Farmers have serious beef with EU’s landmark Mercosur deal

Furious reaction to trade breakthrough over potential for surge in European meat imports

A landmark trade deal between the EU and a number of South American countries can be "tweaked", Minister of State for Housing Damien English has said, amid a strong backlash from farmers concerned over the future of the beef industry.

The EU and Mercosur – a regional alliance of Brazil, Argentina, Paraguay and Uruguay – announced the trade breakthrough late on Friday following two decades of on-off negotiations.

However, while the accord makes the EU the first major economy to strike a comprehensive trade deal with Mercosur since its foundation in the early 1990s, it drew furious reaction from farmers who are concerned about the potential for a surge in beef imports.

"It is far from over," Mr English told RTÉ's The Week in Politics in relation to the terms of the deal. "In relation to this deal, it has a long way to go yet, there are a couple of years ahead before it is finalised. Minister [for Agriculture] Michael Creed has very clearly said on our behalf that we are concerned at the beef element of this.


“There are about two or three years to go yet, and we have to work on that. It is important that everyone reads through the plan.”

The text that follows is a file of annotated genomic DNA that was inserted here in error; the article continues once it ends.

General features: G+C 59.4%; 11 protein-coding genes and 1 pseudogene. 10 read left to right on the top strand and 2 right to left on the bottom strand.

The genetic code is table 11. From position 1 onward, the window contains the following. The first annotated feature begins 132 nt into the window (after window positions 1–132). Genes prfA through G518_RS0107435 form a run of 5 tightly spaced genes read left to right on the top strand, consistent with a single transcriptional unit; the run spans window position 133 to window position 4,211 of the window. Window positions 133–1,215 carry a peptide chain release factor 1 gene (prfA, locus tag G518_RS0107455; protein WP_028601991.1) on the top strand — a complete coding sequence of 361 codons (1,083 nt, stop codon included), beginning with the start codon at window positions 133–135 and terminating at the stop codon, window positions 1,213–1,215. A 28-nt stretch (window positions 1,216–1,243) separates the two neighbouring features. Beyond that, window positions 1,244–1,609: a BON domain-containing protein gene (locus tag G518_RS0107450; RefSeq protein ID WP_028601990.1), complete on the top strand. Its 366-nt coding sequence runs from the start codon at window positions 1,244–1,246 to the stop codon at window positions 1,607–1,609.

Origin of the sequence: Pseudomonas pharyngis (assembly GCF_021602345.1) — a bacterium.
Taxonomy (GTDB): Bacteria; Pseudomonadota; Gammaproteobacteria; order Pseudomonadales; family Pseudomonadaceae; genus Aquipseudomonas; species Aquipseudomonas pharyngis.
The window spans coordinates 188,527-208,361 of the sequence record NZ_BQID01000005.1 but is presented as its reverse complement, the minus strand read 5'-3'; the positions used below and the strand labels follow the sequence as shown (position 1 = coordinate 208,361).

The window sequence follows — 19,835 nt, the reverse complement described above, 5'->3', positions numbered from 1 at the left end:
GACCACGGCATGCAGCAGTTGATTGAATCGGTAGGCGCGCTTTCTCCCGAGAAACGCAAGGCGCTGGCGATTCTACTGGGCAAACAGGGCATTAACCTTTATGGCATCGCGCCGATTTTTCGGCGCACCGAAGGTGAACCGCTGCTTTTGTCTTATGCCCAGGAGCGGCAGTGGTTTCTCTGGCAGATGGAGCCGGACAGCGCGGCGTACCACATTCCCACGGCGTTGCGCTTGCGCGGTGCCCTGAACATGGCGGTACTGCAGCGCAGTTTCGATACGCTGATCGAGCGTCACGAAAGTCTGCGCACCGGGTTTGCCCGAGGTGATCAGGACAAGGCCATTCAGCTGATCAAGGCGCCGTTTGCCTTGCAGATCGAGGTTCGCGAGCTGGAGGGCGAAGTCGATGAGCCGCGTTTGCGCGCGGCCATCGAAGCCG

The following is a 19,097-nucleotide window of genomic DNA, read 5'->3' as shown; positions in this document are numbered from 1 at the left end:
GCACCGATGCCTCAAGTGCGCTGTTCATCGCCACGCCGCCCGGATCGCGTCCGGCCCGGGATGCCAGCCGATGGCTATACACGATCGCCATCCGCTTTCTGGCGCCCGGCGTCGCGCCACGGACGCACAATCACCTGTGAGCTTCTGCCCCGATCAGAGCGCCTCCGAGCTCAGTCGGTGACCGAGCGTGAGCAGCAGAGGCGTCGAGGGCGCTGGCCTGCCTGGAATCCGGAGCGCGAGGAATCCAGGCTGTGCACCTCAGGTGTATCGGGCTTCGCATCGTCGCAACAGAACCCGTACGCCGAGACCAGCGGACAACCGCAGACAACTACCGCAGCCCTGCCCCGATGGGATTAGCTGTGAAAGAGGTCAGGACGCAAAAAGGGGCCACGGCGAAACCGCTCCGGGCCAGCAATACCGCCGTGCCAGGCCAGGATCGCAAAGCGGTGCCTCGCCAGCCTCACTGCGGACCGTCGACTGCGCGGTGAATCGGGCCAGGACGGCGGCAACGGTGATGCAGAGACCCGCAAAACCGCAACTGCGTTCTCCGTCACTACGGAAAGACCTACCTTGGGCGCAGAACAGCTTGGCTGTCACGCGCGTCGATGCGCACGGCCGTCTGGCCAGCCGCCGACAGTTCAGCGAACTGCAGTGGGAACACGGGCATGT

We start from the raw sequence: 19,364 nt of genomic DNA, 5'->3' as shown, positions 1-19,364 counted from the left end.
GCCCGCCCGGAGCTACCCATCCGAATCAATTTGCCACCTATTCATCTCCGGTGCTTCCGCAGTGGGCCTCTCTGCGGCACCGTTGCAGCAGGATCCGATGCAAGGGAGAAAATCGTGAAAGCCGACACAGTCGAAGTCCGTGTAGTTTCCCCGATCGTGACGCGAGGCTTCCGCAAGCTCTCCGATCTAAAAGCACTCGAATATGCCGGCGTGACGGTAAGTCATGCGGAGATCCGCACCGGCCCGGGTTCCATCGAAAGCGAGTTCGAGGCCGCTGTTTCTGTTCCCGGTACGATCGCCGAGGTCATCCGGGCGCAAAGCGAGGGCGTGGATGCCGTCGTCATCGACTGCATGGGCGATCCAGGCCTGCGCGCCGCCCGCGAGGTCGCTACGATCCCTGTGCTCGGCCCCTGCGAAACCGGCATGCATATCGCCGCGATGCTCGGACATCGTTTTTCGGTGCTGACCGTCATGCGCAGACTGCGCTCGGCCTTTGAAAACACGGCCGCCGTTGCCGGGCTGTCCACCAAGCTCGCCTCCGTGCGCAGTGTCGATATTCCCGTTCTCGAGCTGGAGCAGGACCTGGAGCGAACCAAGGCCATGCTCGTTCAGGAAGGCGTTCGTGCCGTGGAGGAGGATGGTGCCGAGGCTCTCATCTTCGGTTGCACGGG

‘Really bad’ outlook

Fianna Fáil communications spokesman Timmy Dooley said "the medium term outlook looks really bad as a result of this deal, so it is incumbent on the Government and the Minister for Agriculture to do whatever they can to try and resolve this, because this will not be acceptable".

In a statement after the deal was announced, Phil Hogan, the former Fine Gael minister who is now EU Agriculture Commissioner, conceded it would present "some challenges" to European farmers.

"The European Commission will be available to help farmers meet these challenges. For this agreement to be a win-win, we will only open up to agricultural products from Mercosur with carefully managed quotas that will ensure that there is no risk that any product will flood the EU market and thereby threaten the livelihood of EU farmers," he said.

Jennifer Bray

Jennifer Bray

Jennifer Bray is a Political Correspondent with The Irish Times